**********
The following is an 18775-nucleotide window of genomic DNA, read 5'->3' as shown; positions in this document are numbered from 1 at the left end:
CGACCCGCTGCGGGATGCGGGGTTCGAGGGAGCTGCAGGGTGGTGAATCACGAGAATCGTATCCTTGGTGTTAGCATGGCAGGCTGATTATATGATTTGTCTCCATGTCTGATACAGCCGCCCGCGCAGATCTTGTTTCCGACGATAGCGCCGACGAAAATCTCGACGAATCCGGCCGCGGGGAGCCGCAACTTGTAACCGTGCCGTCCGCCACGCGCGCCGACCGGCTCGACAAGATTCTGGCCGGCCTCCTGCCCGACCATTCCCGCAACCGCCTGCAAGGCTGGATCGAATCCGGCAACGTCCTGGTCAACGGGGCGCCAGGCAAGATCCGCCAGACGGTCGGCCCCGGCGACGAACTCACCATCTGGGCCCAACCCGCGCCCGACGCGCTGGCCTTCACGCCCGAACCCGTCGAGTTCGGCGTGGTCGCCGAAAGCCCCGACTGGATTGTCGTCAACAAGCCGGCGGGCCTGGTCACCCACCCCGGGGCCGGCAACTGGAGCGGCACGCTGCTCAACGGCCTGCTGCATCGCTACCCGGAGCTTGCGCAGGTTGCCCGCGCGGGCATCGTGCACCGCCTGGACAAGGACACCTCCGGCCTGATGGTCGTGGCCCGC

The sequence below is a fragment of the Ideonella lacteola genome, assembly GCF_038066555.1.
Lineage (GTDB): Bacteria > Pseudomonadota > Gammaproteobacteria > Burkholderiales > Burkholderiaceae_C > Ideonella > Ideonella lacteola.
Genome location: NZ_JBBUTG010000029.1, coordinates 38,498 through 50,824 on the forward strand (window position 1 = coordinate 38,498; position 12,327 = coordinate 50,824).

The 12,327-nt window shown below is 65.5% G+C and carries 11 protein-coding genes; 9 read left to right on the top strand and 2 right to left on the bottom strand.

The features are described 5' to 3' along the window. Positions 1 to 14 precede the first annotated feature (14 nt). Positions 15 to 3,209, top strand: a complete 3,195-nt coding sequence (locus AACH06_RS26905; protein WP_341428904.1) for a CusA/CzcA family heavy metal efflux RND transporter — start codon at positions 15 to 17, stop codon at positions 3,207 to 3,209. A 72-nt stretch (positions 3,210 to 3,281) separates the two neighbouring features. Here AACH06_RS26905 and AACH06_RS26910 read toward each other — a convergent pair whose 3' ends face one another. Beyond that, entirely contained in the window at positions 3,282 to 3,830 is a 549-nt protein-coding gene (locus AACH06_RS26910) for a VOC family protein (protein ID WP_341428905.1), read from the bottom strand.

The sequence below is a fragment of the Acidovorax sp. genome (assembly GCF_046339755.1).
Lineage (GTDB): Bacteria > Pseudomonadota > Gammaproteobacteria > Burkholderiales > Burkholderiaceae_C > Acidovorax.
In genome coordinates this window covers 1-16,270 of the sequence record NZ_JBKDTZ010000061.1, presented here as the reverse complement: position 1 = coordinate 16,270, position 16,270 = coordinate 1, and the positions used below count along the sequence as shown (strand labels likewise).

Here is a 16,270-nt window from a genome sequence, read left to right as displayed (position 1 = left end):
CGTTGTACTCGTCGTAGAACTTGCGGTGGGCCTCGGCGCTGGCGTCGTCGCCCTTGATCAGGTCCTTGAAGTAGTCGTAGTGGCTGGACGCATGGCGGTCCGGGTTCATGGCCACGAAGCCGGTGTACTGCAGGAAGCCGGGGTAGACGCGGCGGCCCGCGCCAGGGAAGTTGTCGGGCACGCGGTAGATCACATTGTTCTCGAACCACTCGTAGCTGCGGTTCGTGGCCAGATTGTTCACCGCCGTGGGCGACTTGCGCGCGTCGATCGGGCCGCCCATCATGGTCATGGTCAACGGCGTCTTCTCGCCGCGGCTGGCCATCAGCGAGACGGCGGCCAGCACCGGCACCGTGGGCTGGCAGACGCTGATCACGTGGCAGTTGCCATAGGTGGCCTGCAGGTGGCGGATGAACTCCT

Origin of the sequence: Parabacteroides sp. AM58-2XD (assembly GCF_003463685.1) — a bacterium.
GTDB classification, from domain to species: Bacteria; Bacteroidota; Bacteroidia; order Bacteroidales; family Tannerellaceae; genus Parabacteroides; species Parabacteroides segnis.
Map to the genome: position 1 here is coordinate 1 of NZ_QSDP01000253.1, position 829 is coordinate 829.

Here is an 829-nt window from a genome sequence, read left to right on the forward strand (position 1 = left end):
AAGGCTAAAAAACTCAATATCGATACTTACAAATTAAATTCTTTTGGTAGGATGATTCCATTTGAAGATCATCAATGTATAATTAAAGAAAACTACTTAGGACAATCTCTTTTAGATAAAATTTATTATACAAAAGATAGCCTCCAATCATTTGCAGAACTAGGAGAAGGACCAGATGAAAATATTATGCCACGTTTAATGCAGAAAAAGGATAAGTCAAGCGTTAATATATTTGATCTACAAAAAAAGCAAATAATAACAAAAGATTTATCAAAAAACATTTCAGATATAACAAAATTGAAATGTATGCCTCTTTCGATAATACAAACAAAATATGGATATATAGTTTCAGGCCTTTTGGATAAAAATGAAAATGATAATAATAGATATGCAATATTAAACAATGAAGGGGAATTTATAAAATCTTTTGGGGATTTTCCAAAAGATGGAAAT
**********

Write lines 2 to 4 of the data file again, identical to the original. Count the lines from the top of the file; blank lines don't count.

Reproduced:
CGACCCGCTGCGGGATGCGGGGTTCGAGGGAGCTGCAGGGTGGTGAATCACGAGAATCGTATCCTTGGTGTTAGCATGGCAGGCTGATTATATGATTTGTCTCCATGTCTGATACAGCCGCCCGCGCAGATCTTGTTTCCGACGATAGCGCCGACGAAAATCTCGACGAATCCGGCCGCGGGGAGCCGCAACTTGTAACCGTGCCGTCCGCCACGCGCGCCGACCGGCTCGACAAGATTCTGGCCGGCCTCCTGCCCGACCATTCCCGCAACCGCCTGCAAGGCTGGATCGAATCCGGCAACGTCCTGGTCAACGGGGCGCCAGGCAAGATCCGCCAGACGGTCGGCCCCGGCGACGAACTCACCATCTGGGCCCAACCCGCGCCCGACGCGCTGGCCTTCACGCCCGAACCCGTCGAGTTCGGCGTGGTCGCCGAAAGCCCCGACTGGATTGTCGTCAACAAGCCGGCGGGCCTGGTCACCCACCCCGGGGCCGGCAACTGGAGCGGCACGCTGCTCAACGGCCTGCTGCATCGCTACCCGGAGCTTGCGCAGGTTGCCCGCGCGGGCATCGTGCACCGCCTGGACAAGGACACCTCCGGCCTGATGGTCGTGGCCCGC

The sequence below is a fragment of the Ideonella lacteola genome, assembly GCF_038066555.1.
Lineage (GTDB): Bacteria > Pseudomonadota > Gammaproteobacteria > Burkholderiales > Burkholderiaceae_C > Ideonella > Ideonella lacteola.